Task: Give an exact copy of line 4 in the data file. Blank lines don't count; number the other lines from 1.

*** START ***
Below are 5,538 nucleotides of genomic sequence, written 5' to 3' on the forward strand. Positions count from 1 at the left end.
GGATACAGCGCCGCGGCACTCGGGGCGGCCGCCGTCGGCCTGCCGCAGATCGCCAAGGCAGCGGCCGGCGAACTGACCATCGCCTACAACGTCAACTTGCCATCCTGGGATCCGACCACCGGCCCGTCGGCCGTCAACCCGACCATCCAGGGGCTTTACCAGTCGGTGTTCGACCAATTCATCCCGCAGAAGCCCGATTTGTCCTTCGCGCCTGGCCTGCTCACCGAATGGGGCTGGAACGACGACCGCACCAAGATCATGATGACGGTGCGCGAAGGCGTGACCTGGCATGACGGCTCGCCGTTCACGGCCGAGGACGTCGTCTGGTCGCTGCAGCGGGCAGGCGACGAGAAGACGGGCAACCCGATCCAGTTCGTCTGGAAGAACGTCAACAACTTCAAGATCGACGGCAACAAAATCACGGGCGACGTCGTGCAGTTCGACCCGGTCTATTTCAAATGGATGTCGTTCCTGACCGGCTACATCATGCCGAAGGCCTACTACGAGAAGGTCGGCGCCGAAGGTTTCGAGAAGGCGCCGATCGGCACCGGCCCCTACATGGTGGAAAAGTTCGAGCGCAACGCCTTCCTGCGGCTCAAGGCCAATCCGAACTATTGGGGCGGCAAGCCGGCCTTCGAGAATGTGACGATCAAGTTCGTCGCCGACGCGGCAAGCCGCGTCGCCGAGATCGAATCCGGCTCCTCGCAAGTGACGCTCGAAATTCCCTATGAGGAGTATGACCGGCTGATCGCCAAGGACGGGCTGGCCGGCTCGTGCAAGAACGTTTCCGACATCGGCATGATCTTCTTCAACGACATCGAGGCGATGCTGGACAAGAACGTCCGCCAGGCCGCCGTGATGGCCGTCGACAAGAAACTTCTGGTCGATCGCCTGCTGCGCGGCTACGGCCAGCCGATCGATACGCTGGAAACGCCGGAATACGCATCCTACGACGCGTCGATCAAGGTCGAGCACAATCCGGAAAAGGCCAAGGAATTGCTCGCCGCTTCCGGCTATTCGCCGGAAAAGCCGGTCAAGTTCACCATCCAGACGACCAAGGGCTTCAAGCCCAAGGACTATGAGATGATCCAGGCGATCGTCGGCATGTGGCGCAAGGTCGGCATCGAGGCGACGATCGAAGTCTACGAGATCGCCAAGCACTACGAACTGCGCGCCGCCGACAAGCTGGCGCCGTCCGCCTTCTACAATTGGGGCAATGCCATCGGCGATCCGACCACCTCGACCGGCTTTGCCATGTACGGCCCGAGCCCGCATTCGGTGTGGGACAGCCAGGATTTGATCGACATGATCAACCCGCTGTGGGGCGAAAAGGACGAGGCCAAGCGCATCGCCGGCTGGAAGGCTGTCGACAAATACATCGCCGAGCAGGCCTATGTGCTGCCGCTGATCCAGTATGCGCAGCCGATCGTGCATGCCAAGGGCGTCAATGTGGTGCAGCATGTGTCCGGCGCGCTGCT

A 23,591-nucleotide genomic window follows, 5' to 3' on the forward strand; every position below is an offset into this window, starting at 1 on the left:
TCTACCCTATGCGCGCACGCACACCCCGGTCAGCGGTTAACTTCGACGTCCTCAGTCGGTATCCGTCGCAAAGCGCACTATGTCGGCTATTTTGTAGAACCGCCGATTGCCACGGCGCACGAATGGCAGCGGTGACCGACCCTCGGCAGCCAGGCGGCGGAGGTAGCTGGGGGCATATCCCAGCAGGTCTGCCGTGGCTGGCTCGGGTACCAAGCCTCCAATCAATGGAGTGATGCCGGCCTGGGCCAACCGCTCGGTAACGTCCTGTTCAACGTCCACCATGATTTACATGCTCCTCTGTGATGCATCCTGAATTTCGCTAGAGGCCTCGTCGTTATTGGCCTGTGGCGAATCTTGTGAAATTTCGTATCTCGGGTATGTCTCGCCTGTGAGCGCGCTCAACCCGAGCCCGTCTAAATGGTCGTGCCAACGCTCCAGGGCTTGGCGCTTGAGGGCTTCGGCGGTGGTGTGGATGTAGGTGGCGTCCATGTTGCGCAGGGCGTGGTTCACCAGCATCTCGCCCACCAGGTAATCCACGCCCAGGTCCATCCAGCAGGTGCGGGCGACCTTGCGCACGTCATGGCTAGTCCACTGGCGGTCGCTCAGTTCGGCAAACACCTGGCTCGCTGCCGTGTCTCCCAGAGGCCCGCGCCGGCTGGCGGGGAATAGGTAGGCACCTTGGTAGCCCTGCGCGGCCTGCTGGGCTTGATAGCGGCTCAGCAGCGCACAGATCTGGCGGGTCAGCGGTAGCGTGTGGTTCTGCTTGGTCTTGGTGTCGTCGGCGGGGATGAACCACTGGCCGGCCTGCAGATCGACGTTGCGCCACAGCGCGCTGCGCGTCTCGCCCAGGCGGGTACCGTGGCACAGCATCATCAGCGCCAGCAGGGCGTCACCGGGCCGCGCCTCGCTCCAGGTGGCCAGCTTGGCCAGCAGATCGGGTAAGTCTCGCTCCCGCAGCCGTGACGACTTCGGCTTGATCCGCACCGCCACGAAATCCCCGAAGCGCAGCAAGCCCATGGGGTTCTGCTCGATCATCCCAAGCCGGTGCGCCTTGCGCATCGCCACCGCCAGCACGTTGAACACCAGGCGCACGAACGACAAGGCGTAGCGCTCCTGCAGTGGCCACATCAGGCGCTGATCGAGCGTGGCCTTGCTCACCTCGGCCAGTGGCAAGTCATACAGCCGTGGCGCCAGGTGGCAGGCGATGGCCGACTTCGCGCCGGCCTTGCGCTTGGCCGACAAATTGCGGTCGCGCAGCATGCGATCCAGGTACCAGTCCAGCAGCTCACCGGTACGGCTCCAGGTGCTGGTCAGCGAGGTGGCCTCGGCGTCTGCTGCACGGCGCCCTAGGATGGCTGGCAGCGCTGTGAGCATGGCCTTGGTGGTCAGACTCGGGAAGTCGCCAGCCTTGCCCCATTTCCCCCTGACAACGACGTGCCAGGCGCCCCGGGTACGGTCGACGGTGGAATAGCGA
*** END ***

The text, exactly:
TCTACCCTATGCGCGCACGCACACCCCGGTCAGCGGTTAACTTCGACGTCCTCAGTCGGTATCCGTCGCAAAGCGCACTATGTCGGCTATTTTGTAGAACCGCCGATTGCCACGGCGCACGAATGGCAGCGGTGACCGACCCTCGGCAGCCAGGCGGCGGAGGTAGCTGGGGGCATATCCCAGCAGGTCTGCCGTGGCTGGCTCGGGTACCAAGCCTCCAATCAATGGAGTGATGCCGGCCTGGGCCAACCGCTCGGTAACGTCCTGTTCAACGTCCACCATGATTTACATGCTCCTCTGTGATGCATCCTGAATTTCGCTAGAGGCCTCGTCGTTATTGGCCTGTGGCGAATCTTGTGAAATTTCGTATCTCGGGTATGTCTCGCCTGTGAGCGCGCTCAACCCGAGCCCGTCTAAATGGTCGTGCCAACGCTCCAGGGCTTGGCGCTTGAGGGCTTCGGCGGTGGTGTGGATGTAGGTGGCGTCCATGTTGCGCAGGGCGTGGTTCACCAGCATCTCGCCCACCAGGTAATCCACGCCCAGGTCCATCCAGCAGGTGCGGGCGACCTTGCGCACGTCATGGCTAGTCCACTGGCGGTCGCTCAGTTCGGCAAACACCTGGCTCGCTGCCGTGTCTCCCAGAGGCCCGCGCCGGCTGGCGGGGAATAGGTAGGCACCTTGGTAGCCCTGCGCGGCCTGCTGGGCTTGATAGCGGCTCAGCAGCGCACAGATCTGGCGGGTCAGCGGTAGCGTGTGGTTCTGCTTGGTCTTGGTGTCGTCGGCGGGGATGAACCACTGGCCGGCCTGCAGATCGACGTTGCGCCACAGCGCGCTGCGCGTCTCGCCCAGGCGGGTACCGTGGCACAGCATCATCAGCGCCAGCAGGGCGTCACCGGGCCGCGCCTCGCTCCAGGTGGCCAGCTTGGCCAGCAGATCGGGTAAGTCTCGCTCCCGCAGCCGTGACGACTTCGGCTTGATCCGCACCGCCACGAAATCCCCGAAGCGCAGCAAGCCCATGGGGTTCTGCTCGATCATCCCAAGCCGGTGCGCCTTGCGCATCGCCACCGCCAGCACGTTGAACACCAGGCGCACGAACGACAAGGCGTAGCGCTCCTGCAGTGGCCACATCAGGCGCTGATCGAGCGTGGCCTTGCTCACCTCGGCCAGTGGCAAGTCATACAGCCGTGGCGCCAGGTGGCAGGCGATGGCCGACTTCGCGCCGGCCTTGCGCTTGGCCGACAAATTGCGGTCGCGCAGCATGCGATCCAGGTACCAGTCCAGCAGCTCACCGGTACGGCTCCAGGTGCTGGTCAGCGAGGTGGCCTCGGCGTCTGCTGCACGGCGCCCTAGGATGGCTGGCAGCGCTGTGAGCATGGCCTTGGTGGTCAGACTCGGGAAGTCGCCAGCCTTGCCCCATTTCCCCCTGACAACGACGTGCCAGGCGCCCCGGGTACGGTCGACGGTGGAATAGCGA